Criminal intelligence lacking around New Zealand

Crime doesn't pay, particularly for those who fall well outside the criminal mastermind category. Brendan Manning reports.

The name should have given it away, but a couple inspired by a television show called World's Dumbest Criminals failed to heed the warning.

A scheme described by Judge John McDonald as ''harebrained'' and ''doomed from the start'' involved Tuki Hanlon robbing his girlfriend's checkout at the Whangarei supermarket where she had worked for two years.

As Jade Kaire-Laybourn scanned Hanlon's two bags of chips, he gave her a typed note in text language saying he had a gun, and she handed over more than $1300.

Police uncovered the scam three weeks later. Kaire-Laybourn was sentenced to four months' home detention for the burglary and a further month for giving police a false statement.

Hanlon was sentenced to 11 months' jail after pleading guilty to three charges of burglary - one for the Countdown incident and two for breaking into cribs.

Judge McDonald noted Hanlon hadn't even had the nous to find a bandanna and said the couple ''weren't even bright enough to watch a decent criminal programme''.

It appears Dannevirke police were aware of the show, too. They dubbed David Abraham James Kendrick, then 19, one of the town's dumbest crooks after he crashed his car in July while drunk - then asked for police help to retrieve it.

He attempted to tow the crashed vehicle with a ute, but when he was unable to do so, flagged down a police vehicle for assistance.

Kendrick admitted he had been drinking and said he knew he was over the limit, but just wanted to get his car home after it had crashed.

He was convicted of drink-driving and fined $500, ordered to pay court costs of $132.89 and disqualified from driving for six months.

Back in Northland, a Kaitaia man who was lucky to avoid a head-on collision with a police car in March, told officers he was pleased he had been caught drink-driving because it would stop his partner warning him to stay sober behind the wheel.

The officers in the police car had to swerve to avoid an oncoming car overtaking on double yellow lines.

They turned round and stopped the car, being driven by Patrick Joseph Hobson, then 24, further along the road.

''I have been doing this for a while. I am glad you caught me as my missus will be happy,'' Hobson told police.

Hobson was convicted, fined $200 and disqualified from driving for six months.

It wasn't just drivers that proved easy to catch.

A burglar was arrested in Hastings in May after a police patrol spotted him walking down a suburban street carrying a 107cm plasma television. The arrest was one of eight in 24 hours after a spate of burglaries.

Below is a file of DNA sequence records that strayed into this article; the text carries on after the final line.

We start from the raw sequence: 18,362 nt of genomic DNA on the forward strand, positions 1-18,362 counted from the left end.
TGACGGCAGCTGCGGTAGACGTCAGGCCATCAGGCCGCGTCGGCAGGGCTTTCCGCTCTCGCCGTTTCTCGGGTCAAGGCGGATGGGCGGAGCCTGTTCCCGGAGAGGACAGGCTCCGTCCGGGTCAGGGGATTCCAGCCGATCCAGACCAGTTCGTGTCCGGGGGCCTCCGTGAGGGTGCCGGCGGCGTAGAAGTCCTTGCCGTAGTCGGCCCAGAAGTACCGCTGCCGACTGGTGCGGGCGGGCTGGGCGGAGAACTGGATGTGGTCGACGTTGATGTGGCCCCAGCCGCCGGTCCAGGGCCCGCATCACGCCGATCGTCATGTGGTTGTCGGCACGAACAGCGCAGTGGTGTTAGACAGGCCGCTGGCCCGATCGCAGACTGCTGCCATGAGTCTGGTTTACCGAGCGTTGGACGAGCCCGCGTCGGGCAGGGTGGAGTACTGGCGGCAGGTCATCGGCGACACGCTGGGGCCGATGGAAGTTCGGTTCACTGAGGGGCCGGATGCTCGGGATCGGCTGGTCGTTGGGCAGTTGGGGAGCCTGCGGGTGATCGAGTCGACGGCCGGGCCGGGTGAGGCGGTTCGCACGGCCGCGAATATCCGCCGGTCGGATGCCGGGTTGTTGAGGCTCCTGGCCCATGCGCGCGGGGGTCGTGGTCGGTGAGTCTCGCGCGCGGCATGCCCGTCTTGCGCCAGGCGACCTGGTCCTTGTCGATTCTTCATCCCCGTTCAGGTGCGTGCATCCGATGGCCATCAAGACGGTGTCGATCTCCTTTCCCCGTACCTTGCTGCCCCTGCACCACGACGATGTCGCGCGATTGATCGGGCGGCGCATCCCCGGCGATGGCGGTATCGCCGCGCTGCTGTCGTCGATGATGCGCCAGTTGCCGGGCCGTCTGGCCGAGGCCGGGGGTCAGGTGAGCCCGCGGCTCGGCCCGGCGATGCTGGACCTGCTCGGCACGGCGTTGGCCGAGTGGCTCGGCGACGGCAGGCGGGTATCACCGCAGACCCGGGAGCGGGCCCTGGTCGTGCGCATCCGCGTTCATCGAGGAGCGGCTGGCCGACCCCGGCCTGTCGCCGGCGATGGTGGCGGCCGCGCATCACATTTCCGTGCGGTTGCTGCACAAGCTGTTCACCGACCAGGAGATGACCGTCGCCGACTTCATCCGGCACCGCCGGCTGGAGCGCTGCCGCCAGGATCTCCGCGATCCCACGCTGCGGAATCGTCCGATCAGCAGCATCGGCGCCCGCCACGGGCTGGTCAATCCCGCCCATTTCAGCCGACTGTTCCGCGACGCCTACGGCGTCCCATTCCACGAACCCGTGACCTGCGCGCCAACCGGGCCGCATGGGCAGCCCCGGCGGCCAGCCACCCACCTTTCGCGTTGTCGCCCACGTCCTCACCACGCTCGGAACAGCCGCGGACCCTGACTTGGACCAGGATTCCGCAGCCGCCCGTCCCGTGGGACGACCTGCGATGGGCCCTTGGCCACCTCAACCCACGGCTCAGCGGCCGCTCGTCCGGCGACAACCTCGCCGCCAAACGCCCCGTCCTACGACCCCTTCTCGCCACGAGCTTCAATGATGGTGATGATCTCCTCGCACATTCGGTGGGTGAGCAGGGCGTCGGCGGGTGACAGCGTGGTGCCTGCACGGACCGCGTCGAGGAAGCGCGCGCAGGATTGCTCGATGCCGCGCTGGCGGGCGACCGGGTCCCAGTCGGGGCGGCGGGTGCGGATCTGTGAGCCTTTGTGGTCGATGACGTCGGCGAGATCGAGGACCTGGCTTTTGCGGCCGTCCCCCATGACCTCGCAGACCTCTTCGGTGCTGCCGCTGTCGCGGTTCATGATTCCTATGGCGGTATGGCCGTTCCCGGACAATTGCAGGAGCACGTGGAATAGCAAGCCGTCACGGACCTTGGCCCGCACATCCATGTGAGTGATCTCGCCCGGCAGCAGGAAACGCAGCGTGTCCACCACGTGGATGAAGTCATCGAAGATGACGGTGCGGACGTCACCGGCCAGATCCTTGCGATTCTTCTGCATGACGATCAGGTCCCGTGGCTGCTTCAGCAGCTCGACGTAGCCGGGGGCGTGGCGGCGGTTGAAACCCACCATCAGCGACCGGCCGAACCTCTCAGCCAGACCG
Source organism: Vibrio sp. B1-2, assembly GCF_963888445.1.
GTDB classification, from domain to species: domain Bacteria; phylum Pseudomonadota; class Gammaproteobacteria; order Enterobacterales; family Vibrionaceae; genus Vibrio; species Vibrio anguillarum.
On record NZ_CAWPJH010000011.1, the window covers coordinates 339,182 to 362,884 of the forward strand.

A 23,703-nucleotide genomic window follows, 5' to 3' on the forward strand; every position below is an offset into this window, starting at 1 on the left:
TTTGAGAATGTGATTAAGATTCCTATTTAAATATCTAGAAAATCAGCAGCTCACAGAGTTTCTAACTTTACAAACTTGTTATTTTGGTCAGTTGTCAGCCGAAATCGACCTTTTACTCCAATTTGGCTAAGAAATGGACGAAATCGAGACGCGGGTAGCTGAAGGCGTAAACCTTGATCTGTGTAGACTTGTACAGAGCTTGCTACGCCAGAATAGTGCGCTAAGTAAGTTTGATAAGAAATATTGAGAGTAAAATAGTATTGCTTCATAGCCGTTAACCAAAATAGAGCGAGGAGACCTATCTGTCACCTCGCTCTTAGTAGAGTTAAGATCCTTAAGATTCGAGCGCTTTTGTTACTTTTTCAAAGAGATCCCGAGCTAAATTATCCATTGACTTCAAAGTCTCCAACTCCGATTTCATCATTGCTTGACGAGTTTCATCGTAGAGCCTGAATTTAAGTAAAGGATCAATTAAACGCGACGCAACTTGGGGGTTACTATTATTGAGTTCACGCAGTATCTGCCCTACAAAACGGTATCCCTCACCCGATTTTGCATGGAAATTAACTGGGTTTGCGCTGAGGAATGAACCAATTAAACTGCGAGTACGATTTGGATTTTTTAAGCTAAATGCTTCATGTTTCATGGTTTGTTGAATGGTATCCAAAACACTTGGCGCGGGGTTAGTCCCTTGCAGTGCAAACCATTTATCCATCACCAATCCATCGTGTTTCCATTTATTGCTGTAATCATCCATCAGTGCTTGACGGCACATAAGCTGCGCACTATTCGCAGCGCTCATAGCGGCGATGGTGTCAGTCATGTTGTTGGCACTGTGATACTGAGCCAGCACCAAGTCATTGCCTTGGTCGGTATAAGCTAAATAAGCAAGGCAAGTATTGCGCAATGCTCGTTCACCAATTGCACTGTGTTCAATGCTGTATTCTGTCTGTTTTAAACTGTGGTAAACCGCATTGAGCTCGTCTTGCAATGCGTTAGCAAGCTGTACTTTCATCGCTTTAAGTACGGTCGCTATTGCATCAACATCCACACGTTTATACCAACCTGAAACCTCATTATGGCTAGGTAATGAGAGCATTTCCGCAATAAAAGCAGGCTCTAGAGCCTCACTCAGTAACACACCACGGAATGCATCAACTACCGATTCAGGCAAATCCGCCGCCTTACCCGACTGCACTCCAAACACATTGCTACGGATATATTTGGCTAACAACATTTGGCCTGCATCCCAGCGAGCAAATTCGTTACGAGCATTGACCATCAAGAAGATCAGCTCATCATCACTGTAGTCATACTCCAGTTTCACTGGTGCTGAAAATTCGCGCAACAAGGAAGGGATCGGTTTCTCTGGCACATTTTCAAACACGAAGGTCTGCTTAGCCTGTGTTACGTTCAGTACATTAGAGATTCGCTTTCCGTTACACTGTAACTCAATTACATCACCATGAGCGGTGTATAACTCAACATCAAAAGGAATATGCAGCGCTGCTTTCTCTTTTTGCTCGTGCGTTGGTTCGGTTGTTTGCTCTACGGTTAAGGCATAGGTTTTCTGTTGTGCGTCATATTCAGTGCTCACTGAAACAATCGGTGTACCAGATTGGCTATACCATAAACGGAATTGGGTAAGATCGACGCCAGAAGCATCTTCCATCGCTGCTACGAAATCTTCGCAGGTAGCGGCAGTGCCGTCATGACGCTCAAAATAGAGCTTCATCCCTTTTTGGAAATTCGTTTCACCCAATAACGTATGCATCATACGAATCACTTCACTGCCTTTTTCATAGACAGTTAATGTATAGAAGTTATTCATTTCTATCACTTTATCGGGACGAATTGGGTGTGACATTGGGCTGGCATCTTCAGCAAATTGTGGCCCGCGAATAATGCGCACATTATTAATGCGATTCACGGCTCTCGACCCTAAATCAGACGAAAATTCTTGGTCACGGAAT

And in the Bay of Plenty, Kawerau copper thieves were lucky to be alive after their actions caused the explosion of a Horizon Energy power pole in early September.

The theft of a copper earth wire with a scrap value of around $20 and tampering with a switch resulted in a fireball that spread burning debris over a 5m radius.

A spokesman for the Horizon electricity lines company, Derek Caudwell, said the thieves were lucky to be alive.

''It is highly likely that they suffered burns at least.''

Christchurch police likened the actions of a cannabis-smoking tagger to the movie Dumb and Dumber after finding the culprit asleep in his car with bright green paint on his hands.

Kaiapoi Sergeant Mike Brooklands said it appeared the suspect and his companion fell asleep after drinking too much and smoking cannabis. He could hardly contain his laughter after rousing 33-year-old Samuel More.

Police were alerted after a member of the public found graffiti sprayed over rocks and a rubbish bin at Kairaki Beach.

''One of them had decided to tag the rocks and rubbish bin to match the tag on the rear of his car.''

More pleaded guilty in the Dunedin District Court to intentional damage and possessing cannabis and was sentenced to 200 hours' community service.

In April, a young man admitted he was stupid after urinating on a wall at the entrance to the Greymouth courthouse in daylight, and in plain view of court staff.

Lucas Duncraft, then 20, who had bypassed the public toilets inside the courthouse, ran off and when spoken to by police denied the offence. But he was convicted, fined $180 and sentenced to 40 hours' community work.

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